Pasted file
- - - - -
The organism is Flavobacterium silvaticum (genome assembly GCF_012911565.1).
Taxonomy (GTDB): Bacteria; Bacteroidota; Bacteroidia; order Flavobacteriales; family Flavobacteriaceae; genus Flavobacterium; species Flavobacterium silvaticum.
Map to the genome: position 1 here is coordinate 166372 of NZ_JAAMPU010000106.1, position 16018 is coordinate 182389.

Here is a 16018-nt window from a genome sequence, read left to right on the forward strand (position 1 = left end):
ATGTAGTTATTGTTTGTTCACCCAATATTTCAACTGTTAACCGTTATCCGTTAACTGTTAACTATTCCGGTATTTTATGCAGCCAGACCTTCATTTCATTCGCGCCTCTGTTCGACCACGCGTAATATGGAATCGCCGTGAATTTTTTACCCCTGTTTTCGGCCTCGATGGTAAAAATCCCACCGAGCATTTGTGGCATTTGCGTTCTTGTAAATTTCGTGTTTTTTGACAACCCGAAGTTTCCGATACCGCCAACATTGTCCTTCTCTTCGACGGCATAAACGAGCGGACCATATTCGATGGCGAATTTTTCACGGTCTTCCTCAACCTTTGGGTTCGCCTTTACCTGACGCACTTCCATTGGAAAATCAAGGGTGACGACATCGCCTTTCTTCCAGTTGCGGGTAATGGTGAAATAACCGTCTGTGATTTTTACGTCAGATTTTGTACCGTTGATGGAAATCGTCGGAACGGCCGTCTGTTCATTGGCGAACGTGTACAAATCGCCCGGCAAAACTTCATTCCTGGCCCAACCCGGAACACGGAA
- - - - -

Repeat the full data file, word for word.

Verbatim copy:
The organism is Flavobacterium silvaticum (genome assembly GCF_012911565.1).
Taxonomy (GTDB): Bacteria; Bacteroidota; Bacteroidia; order Flavobacteriales; family Flavobacteriaceae; genus Flavobacterium; species Flavobacterium silvaticum.
Map to the genome: position 1 here is coordinate 166372 of NZ_JAAMPU010000106.1, position 16018 is coordinate 182389.

Here is a 16018-nt window from a genome sequence, read left to right on the forward strand (position 1 = left end):
ATGTAGTTATTGTTTGTTCACCCAATATTTCAACTGTTAACCGTTATCCGTTAACTGTTAACTATTCCGGTATTTTATGCAGCCAGACCTTCATTTCATTCGCGCCTCTGTTCGACCACGCGTAATATGGAATCGCCGTGAATTTTTTACCCCTGTTTTCGGCCTCGATGGTAAAAATCCCACCGAGCATTTGTGGCATTTGCGTTCTTGTAAATTTCGTGTTTTTTGACAACCCGAAGTTTCCGATACCGCCAACATTGTCCTTCTCTTCGACGGCATAAACGAGCGGACCATATTCGATGGCGAATTTTTCACGGTCTTCCTCAACCTTTGGGTTCGCCTTTACCTGACGCACTTCCATTGGAAAATCAAGGGTGACGACATCGCCTTTCTTCCAGTTGCGGGTAATGGTGAAATAACCGTCTGTGATTTTTACGTCAGATTTTGTACCGTTGATGGAAATCGTCGGAACGGCCGTCTGTTCATTGGCGAACGTGTACAAATCGCCCGGCAAAACTTCATTCCTGGCCCAACCCGGAACACGGAA